Israeli Supreme Court Rules in Favor of Letting Women Read Torah at Western Wall

Israel’s High Court of Justice issued a landmark decision on Wednesday that will pave the way for unrestricted women’s prayer at the Western Wall.

The court gave the government 30 days to find “good cause” why women should not be allowed to read aloud from a Torah scroll at the holy site, The Times of Israel reported. If it fails to do this, women will be permitted to read the Torah at the women’s section of the wall. The court further ruled that the Robinson’s Arch area of the plaza, where the government decided to allow an egalitarian prayer pavilion, does not constitute “access to the Western Wall.”

The court also prohibited the Western Wall’s administrators from performing body searches on women to prevent them from bringing certain ritual objects to the prayer area.

“Today, we have come much closer toward implementation of the Western Wall agreement on gender equality and religious freedom at the Wall,” said Anat Hoffman, leader of the activist group Women of the Wall. “I am elated because when I was looking for justice, and then courage, they were missing, and now the highest court in the land has shown me both.”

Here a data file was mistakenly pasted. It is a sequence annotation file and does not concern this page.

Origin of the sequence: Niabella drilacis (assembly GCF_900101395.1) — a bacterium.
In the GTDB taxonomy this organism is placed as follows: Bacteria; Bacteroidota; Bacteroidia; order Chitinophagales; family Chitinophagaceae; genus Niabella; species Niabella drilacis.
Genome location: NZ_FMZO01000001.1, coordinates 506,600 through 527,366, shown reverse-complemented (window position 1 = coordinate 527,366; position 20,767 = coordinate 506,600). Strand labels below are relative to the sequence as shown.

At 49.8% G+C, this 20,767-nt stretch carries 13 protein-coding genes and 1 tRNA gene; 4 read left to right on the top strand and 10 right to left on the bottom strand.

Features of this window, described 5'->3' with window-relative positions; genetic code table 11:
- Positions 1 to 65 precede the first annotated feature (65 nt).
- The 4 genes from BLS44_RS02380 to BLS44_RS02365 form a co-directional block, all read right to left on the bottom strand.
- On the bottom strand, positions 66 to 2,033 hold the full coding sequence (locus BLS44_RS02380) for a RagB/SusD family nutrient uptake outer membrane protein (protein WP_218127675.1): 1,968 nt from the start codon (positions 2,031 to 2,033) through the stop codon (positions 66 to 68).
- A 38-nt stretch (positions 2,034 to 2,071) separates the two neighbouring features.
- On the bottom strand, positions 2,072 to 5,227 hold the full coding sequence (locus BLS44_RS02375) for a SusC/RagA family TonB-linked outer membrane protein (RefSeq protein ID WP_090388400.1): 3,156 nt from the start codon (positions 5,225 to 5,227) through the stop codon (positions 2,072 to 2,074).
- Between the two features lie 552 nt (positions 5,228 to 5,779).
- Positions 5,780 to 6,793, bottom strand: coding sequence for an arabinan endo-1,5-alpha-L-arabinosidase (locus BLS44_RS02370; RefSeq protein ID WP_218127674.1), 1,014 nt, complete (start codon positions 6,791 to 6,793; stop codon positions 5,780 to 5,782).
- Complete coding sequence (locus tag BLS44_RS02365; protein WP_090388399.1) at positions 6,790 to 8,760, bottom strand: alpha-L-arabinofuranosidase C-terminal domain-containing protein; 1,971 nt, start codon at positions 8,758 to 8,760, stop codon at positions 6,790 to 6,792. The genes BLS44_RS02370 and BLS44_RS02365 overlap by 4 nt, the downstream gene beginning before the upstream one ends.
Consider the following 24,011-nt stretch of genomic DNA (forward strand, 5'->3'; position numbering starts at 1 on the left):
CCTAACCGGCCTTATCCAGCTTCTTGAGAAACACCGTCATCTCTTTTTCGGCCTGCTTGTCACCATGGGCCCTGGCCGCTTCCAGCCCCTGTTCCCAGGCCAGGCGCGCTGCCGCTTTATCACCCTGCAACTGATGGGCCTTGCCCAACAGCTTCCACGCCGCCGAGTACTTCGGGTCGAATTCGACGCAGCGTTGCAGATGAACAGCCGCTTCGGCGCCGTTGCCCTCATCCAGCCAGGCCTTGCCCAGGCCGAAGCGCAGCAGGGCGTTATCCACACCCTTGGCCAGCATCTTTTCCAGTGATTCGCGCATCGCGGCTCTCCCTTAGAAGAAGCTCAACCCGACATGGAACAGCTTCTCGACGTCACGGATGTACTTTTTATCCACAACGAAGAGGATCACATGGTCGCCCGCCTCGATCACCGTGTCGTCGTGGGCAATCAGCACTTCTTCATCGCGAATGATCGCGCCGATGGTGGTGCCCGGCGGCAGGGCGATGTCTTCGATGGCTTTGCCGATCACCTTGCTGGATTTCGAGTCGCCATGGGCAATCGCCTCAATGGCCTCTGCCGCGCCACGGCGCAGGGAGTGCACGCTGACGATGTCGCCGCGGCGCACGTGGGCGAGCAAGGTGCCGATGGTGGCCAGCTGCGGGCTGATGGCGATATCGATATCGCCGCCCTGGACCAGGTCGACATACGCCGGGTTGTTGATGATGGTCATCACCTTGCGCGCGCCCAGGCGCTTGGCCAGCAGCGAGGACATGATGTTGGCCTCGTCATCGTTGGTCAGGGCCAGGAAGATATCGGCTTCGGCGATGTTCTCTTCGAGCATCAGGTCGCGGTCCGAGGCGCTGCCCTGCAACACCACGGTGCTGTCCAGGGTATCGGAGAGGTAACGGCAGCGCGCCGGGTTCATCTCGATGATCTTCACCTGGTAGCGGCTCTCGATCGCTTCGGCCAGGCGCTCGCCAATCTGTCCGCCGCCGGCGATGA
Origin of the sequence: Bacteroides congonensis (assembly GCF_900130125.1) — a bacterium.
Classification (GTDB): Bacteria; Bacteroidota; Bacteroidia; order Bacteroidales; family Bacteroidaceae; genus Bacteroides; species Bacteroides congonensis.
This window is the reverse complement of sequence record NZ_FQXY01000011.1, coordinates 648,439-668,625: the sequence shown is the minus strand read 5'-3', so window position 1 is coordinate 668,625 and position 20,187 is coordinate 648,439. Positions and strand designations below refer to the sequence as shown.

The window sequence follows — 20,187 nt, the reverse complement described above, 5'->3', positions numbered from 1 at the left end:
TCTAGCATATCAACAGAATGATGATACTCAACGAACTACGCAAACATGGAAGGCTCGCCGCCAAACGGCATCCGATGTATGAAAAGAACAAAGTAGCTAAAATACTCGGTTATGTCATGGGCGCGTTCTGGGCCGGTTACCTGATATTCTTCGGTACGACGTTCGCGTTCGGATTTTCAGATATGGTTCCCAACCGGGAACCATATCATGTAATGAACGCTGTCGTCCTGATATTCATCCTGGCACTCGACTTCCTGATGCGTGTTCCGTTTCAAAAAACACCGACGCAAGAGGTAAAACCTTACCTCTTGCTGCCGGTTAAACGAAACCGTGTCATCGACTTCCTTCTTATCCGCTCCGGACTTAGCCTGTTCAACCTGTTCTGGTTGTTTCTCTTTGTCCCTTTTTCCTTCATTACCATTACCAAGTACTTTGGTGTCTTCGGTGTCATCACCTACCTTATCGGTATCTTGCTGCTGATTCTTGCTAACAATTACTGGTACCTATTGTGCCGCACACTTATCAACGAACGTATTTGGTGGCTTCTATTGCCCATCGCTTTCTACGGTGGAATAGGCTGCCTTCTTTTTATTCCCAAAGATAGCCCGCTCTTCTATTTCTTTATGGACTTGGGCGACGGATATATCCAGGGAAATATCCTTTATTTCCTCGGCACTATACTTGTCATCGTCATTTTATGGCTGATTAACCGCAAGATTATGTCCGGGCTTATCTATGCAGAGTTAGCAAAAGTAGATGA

A recent poll conducted by the group Hiddush: Freedom of Religion for Israel found that 62 percent of Israelis support allowing female prayer groups at the Western Wall. However, this position was rejected by 81 percent of modern Orthodox respondents and 95 percent of ultra-Orthodox respondents.

The petition to allow women to read the Torah at the Western Wall was brought to the court by Original Women of the Wall (OWOW), a splinter group of Women of the Wall. Over a year ago, OWOW asked the court to shoot down a directive issued by Rabbi Shmuel Rabinovitch, head of the Western Wall Heritage Foundation, prohibiting Torah scrolls from being brought to the women’s section. OWOW asserted that the Western Wall is not a synagogue but a “national holy site,” and thus subject to Israeli laws against discrimination in public spaces.

In an op-ed written for The Tower last week, Aviva Klompas explained the rationale behind the petitions on women’s access to the wall and the high court’s rulings.

 The Western Wall belongs to all of us. It is not the sole domain of any one political party or religious denomination. It is a place for peoples of all faiths or no faith to stand in prayer and contemplation, bound together by the fears and aspirations shared by all human beings.

[Photo: Women of the Wall Nashot HaKotel / Facebook ]